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Look-to-Select Interface: Benefits and Drawbacks

Having players select items by looking at them is simple to code and works on all machines. Designers should provide visual feedback to indicate that you're supposed to look at items to select them, and require a button press to select the target.

Many games have players select options by looking at them. The user centers the button in their field of view. In some variants of this UI design, the option will be selected after spending a small amount of time with the the object centered in the field of view. In other variants, the user must press the space bar or an equivalent key on a different input device to select the button.

Gear VR UI The Gear VR Store uses a look-to-select interface.


The advantage of look-to-select is that it works with every input device. Moving your head is a core functionality of a head mounted display, so it’s supported with everything. On-screen tools like a mouse might not be visible or available everywhere. But every HMD supports changing the field of view, and every input device has a primary button.


First, with a look-to-select interface, there are no visual cues that you are supposed to look at items to select them. In some demos, I was left wildly trying different keyboard keys, or clicking/moving my mouse, in the hopes that something on the screen would change.

Second, I would recommend against choosing an option if the user only hovers over it. In this interface paradigm, your head is serving as the mouse. On a desktop, changing application state based on the location of a hovering mouse is generally a no-no. More information can be made visible (sidebars that pull out from the side, or drop-down menus that become visible on hover), but you shouldn’t ever be shown a new page, or have a form submitted, based on mouse hover. Many people place the mouse over content they are reading or examining, and may not intend to submit a form or navigate to a new page.

The equivalent design rule for VR is to only take an action if the user confirms they want to select the given link. Users may focus a button in their field of view to read it, or may be reading text slightly off-center of their field of view, and it would be wrong to assume they meant to select the item they are looking at. Every input device has a primary button (space bar, right click, A button, etc) and you should listen for this button to confirm the user’s intent.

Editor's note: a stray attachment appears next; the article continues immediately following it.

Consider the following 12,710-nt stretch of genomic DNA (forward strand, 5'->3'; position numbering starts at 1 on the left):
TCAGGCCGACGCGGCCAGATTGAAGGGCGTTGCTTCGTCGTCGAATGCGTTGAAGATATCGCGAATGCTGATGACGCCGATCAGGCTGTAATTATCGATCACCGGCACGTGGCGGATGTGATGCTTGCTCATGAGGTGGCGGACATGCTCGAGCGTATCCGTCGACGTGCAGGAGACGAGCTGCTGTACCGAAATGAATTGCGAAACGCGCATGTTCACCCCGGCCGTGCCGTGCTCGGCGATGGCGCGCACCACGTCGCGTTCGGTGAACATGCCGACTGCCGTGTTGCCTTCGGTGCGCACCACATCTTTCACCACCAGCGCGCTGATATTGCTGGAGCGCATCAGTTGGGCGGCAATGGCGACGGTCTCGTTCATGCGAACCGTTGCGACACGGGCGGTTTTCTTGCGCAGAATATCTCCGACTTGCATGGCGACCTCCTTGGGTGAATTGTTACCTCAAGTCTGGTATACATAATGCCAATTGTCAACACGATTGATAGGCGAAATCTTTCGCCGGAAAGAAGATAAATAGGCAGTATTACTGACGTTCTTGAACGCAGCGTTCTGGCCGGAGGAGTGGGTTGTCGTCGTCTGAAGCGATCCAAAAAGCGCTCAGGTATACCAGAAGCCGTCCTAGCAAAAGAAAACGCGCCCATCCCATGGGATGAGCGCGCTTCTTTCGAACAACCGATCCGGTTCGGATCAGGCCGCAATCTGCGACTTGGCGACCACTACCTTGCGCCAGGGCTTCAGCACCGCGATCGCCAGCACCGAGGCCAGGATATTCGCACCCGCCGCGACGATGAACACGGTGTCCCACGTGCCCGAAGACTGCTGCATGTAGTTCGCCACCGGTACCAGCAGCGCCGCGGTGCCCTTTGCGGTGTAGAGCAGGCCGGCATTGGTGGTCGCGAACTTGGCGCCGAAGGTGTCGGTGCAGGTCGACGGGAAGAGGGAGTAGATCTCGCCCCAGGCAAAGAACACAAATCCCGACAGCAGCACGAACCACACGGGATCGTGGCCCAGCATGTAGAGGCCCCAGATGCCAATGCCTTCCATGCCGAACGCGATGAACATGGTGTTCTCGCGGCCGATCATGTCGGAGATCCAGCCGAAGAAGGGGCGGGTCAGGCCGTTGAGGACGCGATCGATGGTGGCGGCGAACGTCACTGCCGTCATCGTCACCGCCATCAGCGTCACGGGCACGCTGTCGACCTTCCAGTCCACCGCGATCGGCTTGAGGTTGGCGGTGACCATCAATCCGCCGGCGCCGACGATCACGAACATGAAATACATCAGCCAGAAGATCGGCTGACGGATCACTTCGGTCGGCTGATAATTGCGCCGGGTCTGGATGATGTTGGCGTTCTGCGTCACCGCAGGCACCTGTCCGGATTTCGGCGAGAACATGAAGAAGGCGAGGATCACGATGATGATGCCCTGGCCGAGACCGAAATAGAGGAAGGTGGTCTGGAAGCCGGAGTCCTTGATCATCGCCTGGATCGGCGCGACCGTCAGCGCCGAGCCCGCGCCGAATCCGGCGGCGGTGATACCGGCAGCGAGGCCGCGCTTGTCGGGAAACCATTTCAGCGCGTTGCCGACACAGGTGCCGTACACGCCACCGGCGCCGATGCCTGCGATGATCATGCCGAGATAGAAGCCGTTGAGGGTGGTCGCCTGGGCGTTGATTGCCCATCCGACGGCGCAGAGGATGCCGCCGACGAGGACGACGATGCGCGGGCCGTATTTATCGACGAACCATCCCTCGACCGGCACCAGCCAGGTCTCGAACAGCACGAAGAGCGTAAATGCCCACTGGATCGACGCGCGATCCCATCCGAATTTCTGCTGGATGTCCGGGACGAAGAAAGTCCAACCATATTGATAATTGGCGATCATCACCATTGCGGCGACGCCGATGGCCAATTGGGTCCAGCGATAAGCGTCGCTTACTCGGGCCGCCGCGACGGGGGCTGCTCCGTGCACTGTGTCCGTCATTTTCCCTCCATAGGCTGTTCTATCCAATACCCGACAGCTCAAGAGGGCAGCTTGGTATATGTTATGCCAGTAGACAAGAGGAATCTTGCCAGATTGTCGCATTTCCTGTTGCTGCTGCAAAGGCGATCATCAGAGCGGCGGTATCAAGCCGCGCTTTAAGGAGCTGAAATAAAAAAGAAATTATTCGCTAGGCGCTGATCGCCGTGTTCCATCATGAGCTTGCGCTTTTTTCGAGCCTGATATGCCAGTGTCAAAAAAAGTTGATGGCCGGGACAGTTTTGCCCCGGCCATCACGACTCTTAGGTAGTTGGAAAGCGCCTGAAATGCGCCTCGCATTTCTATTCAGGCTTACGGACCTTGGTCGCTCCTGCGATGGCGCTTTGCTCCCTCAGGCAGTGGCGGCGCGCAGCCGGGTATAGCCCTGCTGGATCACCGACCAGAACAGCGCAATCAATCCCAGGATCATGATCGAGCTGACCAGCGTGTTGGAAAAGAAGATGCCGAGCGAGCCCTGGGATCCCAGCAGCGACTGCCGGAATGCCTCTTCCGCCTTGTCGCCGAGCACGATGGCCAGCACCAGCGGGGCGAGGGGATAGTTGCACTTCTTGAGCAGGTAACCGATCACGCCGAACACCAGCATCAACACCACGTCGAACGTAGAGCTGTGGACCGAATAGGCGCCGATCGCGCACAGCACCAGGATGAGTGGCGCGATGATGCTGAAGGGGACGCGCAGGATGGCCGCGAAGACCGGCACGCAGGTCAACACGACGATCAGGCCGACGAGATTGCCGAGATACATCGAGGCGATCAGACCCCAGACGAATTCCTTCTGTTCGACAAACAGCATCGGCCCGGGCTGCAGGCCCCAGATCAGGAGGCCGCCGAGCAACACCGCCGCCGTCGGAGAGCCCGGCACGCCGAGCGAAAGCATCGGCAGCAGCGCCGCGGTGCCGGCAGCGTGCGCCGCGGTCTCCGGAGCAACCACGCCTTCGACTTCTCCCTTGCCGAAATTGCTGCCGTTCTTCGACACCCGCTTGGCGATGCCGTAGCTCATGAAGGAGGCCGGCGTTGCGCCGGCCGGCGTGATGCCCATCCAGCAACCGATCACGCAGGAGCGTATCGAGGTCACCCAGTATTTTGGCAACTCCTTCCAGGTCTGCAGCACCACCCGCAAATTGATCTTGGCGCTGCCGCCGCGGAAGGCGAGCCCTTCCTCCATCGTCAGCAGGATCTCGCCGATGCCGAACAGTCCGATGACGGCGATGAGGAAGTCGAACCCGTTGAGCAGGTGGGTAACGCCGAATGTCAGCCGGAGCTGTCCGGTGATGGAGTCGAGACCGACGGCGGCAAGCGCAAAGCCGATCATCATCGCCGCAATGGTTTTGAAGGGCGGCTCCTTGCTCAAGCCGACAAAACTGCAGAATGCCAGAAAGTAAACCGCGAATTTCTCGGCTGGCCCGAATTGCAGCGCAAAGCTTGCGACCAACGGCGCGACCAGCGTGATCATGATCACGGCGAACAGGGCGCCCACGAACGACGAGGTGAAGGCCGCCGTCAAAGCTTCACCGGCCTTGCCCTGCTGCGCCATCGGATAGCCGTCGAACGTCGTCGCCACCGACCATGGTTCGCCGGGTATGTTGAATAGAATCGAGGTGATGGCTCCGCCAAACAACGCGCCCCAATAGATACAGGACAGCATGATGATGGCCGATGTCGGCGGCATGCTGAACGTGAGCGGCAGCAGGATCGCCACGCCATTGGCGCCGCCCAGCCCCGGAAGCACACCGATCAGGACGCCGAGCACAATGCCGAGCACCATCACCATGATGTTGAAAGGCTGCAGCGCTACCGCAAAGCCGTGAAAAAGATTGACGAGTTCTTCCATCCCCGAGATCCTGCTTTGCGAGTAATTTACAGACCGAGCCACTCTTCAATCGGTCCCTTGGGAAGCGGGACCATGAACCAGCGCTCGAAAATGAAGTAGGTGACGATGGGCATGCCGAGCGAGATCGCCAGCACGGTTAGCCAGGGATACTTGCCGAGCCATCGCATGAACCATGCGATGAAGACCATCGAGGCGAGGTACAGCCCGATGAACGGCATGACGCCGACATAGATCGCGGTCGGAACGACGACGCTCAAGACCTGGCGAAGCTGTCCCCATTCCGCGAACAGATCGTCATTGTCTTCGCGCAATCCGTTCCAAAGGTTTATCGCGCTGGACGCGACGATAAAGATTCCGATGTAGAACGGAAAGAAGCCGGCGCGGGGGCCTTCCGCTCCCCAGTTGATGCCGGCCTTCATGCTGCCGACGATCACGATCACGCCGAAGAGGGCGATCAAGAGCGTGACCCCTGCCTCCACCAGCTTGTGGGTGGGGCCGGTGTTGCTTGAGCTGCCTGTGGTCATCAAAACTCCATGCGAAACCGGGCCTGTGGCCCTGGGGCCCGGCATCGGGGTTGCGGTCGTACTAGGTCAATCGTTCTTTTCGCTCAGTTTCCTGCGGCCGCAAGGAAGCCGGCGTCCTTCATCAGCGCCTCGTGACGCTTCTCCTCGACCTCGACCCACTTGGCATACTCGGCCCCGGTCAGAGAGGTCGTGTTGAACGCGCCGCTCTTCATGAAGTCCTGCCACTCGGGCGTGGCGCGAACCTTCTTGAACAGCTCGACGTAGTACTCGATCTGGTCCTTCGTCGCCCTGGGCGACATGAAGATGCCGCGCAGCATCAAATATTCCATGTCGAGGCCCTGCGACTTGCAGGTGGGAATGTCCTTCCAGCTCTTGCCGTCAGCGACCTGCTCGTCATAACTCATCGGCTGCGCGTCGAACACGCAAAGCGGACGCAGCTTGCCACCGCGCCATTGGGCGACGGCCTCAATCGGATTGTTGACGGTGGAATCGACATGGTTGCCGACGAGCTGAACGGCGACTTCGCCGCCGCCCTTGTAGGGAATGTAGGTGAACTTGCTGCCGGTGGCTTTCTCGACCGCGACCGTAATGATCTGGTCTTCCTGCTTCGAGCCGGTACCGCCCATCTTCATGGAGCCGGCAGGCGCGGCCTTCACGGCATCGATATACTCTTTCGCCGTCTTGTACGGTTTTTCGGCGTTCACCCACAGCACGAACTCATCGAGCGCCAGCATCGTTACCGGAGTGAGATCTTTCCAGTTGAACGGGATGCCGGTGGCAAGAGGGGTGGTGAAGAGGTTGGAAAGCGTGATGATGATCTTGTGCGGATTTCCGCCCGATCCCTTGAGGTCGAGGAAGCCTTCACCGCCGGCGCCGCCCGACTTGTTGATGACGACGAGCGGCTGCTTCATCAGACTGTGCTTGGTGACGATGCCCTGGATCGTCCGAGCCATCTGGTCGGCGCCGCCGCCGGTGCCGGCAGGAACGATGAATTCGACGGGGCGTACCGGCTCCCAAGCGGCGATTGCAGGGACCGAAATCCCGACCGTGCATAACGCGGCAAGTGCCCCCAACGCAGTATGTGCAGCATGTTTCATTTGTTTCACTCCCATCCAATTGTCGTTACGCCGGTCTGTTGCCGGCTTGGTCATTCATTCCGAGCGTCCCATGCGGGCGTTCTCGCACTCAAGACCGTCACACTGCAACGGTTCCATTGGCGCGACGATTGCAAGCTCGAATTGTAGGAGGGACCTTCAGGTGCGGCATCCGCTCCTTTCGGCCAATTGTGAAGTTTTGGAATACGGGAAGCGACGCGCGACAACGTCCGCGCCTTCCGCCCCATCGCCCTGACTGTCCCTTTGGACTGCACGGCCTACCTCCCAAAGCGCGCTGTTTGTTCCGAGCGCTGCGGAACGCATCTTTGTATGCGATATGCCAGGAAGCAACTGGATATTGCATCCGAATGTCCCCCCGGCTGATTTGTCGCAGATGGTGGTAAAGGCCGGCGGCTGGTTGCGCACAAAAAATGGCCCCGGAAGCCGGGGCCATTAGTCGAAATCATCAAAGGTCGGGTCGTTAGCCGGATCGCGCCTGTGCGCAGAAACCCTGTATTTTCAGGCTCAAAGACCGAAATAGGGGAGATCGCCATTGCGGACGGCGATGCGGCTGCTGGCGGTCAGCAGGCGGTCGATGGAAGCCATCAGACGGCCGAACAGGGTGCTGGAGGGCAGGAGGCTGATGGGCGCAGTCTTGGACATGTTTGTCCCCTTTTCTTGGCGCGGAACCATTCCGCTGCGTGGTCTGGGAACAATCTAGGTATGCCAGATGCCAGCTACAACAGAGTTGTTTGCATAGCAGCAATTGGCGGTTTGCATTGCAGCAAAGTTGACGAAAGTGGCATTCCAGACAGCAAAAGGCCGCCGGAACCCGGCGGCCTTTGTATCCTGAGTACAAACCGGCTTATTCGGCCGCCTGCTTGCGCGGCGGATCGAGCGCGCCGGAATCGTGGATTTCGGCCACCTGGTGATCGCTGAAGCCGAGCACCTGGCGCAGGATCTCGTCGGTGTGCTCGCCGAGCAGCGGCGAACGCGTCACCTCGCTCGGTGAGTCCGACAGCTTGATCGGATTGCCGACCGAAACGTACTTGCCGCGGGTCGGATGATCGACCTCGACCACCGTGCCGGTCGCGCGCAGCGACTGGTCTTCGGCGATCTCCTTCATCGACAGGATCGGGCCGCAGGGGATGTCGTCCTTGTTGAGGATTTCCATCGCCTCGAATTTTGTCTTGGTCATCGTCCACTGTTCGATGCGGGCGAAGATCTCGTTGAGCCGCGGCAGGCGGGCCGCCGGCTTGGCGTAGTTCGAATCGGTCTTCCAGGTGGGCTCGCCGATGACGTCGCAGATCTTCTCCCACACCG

A smaller note is that it’s not wise to force the user to move their head. Head motion induces motion sickness, at least compared to keeping the head still. Too much head motion can cause fatigue in the neck muscles, as well. If a user is just choosing a few options and then doing a stationary-neck activity such as watching a movie, this is probably fine. But forcing the user to move their head for long periods is not wise.

Finally, it’s possible to choose a target that is too small for the user to look at. I am doing research into acceptable “look” target sizes and will report on results when I have them.


You can use a targeting reticle to indicate to the user that their gaze can be used to select items in the world. The reticle also can reduce error rates when selecting content by making it clear whether the user’s head is appropriately hovering over the target.

The disadvantage of using a reticle with look-to-select is that it is permanently fixed in the center of the field of view, and must be projected onto whatever object the user is looking at. This can require lots of work, and if the reticle is not visible when the user isn’t looking at an object in the foreground, you lose the cue that tells users that the direction of their gaze is important.

Another option is to have a “focus” state where the button style changes when the user looks at it. On the Web, buttons generally become darker when you hover over them - imagine the mouse covering a button in shadow. With Oculus, it may be more appropriate to make a button become lighter on hover, as if your eyes are the light source. You could also take advantage of the 3D environment to “pop” the selected menu item towards the user. You should experiment with this to see what looks and feels good.

Another option is to provide redundant options for selecting UI. In Titans of Space, you can look at an option and press enter to toggle it. Or you can press a key on the keyboard to toggle the corresponding menu option. I would probably have chosen a key other than the F[1-12] keys, as these are harder to select than letters when you can’t look at them, but this is a solid idea for making sure everyone can toggle settings as they see fit.